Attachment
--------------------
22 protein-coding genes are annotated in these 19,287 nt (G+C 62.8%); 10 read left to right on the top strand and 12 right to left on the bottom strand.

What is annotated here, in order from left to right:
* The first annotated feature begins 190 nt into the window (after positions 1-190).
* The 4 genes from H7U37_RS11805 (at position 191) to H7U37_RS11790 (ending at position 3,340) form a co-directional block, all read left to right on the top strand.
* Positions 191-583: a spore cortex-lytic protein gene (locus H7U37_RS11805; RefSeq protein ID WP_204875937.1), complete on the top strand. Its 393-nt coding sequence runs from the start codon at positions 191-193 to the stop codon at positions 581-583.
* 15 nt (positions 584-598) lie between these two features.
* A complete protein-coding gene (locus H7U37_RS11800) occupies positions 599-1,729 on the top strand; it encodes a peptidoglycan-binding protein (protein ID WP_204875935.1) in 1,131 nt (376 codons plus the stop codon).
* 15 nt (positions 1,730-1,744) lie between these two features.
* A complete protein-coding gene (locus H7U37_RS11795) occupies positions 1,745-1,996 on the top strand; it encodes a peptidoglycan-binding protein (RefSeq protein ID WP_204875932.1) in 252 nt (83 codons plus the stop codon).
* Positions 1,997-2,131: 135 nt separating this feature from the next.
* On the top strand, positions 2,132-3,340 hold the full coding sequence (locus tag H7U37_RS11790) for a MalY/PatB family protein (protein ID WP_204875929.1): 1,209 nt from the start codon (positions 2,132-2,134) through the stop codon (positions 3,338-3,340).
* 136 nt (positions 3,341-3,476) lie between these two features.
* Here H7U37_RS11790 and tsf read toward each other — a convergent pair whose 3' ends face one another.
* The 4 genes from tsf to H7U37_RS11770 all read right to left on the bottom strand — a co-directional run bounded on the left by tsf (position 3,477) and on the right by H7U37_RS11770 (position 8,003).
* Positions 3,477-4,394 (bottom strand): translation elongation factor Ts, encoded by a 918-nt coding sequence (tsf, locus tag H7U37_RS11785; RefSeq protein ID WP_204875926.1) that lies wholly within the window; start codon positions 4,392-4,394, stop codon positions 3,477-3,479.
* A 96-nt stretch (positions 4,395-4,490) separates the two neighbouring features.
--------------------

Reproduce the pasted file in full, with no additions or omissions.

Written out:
22 protein-coding genes are annotated in these 19,287 nt (G+C 62.8%); 10 read left to right on the top strand and 12 right to left on the bottom strand.

What is annotated here, in order from left to right:
* The first annotated feature begins 190 nt into the window (after positions 1-190).
* The 4 genes from H7U37_RS11805 (at position 191) to H7U37_RS11790 (ending at position 3,340) form a co-directional block, all read left to right on the top strand.
* Positions 191-583: a spore cortex-lytic protein gene (locus H7U37_RS11805; RefSeq protein ID WP_204875937.1), complete on the top strand. Its 393-nt coding sequence runs from the start codon at positions 191-193 to the stop codon at positions 581-583.
* 15 nt (positions 584-598) lie between these two features.
* A complete protein-coding gene (locus H7U37_RS11800) occupies positions 599-1,729 on the top strand; it encodes a peptidoglycan-binding protein (protein ID WP_204875935.1) in 1,131 nt (376 codons plus the stop codon).
* 15 nt (positions 1,730-1,744) lie between these two features.
* A complete protein-coding gene (locus H7U37_RS11795) occupies positions 1,745-1,996 on the top strand; it encodes a peptidoglycan-binding protein (RefSeq protein ID WP_204875932.1) in 252 nt (83 codons plus the stop codon).
* Positions 1,997-2,131: 135 nt separating this feature from the next.
* On the top strand, positions 2,132-3,340 hold the full coding sequence (locus tag H7U37_RS11790) for a MalY/PatB family protein (protein ID WP_204875929.1): 1,209 nt from the start codon (positions 2,132-2,134) through the stop codon (positions 3,338-3,340).
* 136 nt (positions 3,341-3,476) lie between these two features.
* Here H7U37_RS11790 and tsf read toward each other — a convergent pair whose 3' ends face one another.
* The 4 genes from tsf to H7U37_RS11770 all read right to left on the bottom strand — a co-directional run bounded on the left by tsf (position 3,477) and on the right by H7U37_RS11770 (position 8,003).
* Positions 3,477-4,394 (bottom strand): translation elongation factor Ts, encoded by a 918-nt coding sequence (tsf, locus tag H7U37_RS11785; RefSeq protein ID WP_204875926.1) that lies wholly within the window; start codon positions 4,392-4,394, stop codon positions 3,477-3,479.
* A 96-nt stretch (positions 4,395-4,490) separates the two neighbouring features.